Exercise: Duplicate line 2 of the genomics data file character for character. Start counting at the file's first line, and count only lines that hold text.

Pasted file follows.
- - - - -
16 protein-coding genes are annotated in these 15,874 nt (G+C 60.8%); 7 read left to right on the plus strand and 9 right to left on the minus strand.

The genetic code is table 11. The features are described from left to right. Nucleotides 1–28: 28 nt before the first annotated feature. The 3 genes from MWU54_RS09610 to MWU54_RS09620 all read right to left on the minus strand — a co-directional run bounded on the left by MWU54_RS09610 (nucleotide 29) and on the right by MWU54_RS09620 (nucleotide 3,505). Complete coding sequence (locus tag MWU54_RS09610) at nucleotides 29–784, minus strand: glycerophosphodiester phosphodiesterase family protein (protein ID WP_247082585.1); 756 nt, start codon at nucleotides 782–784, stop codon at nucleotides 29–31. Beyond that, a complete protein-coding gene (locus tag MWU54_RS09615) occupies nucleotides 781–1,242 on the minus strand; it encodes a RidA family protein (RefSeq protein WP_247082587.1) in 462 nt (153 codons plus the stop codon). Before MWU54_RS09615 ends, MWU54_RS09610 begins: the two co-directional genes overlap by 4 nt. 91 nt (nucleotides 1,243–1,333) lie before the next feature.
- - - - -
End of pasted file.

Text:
The genetic code is table 11. The features are described from left to right. Nucleotides 1–28: 28 nt before the first annotated feature. The 3 genes from MWU54_RS09610 to MWU54_RS09620 all read right to left on the minus strand — a co-directional run bounded on the left by MWU54_RS09610 (nucleotide 29) and on the right by MWU54_RS09620 (nucleotide 3,505). Complete coding sequence (locus tag MWU54_RS09610) at nucleotides 29–784, minus strand: glycerophosphodiester phosphodiesterase family protein (protein ID WP_247082585.1); 756 nt, start codon at nucleotides 782–784, stop codon at nucleotides 29–31. Beyond that, a complete protein-coding gene (locus tag MWU54_RS09615) occupies nucleotides 781–1,242 on the minus strand; it encodes a RidA family protein (RefSeq protein WP_247082587.1) in 462 nt (153 codons plus the stop codon). Before MWU54_RS09615 ends, MWU54_RS09610 begins: the two co-directional genes overlap by 4 nt. 91 nt (nucleotides 1,243–1,333) lie before the next feature.